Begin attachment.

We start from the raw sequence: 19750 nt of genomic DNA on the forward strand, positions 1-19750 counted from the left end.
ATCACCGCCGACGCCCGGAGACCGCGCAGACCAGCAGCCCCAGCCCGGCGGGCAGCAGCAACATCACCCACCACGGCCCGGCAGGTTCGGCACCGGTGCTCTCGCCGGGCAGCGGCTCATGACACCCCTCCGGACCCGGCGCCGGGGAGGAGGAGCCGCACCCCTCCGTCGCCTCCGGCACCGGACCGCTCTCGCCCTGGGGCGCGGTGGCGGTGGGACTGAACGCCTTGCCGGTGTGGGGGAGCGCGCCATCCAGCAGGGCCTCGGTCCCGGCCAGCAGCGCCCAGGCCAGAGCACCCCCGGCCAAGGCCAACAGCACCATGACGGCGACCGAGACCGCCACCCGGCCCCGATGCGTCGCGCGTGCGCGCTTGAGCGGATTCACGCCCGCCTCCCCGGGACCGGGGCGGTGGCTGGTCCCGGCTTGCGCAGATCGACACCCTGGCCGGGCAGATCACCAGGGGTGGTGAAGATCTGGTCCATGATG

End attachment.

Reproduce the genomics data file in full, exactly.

We start from the raw sequence: 19750 nt of genomic DNA on the forward strand, positions 1-19750 counted from the left end.
ATCACCGCCGACGCCCGGAGACCGCGCAGACCAGCAGCCCCAGCCCGGCGGGCAGCAGCAACATCACCCACCACGGCCCGGCAGGTTCGGCACCGGTGCTCTCGCCGGGCAGCGGCTCATGACACCCCTCCGGACCCGGCGCCGGGGAGGAGGAGCCGCACCCCTCCGTCGCCTCCGGCACCGGACCGCTCTCGCCCTGGGGCGCGGTGGCGGTGGGACTGAACGCCTTGCCGGTGTGGGGGAGCGCGCCATCCAGCAGGGCCTCGGTCCCGGCCAGCAGCGCCCAGGCCAGAGCACCCCCGGCCAAGGCCAACAGCACCATGACGGCGACCGAGACCGCCACCCGGCCCCGATGCGTCGCGCGTGCGCGCTTGAGCGGATTCACGCCCGCCTCCCCGGGACCGGGGCGGTGGCTGGTCCCGGCTTGCGCAGATCGACACCCTGGCCGGGCAGATCACCAGGGGTGGTGAAGATCTGGTCCATGATG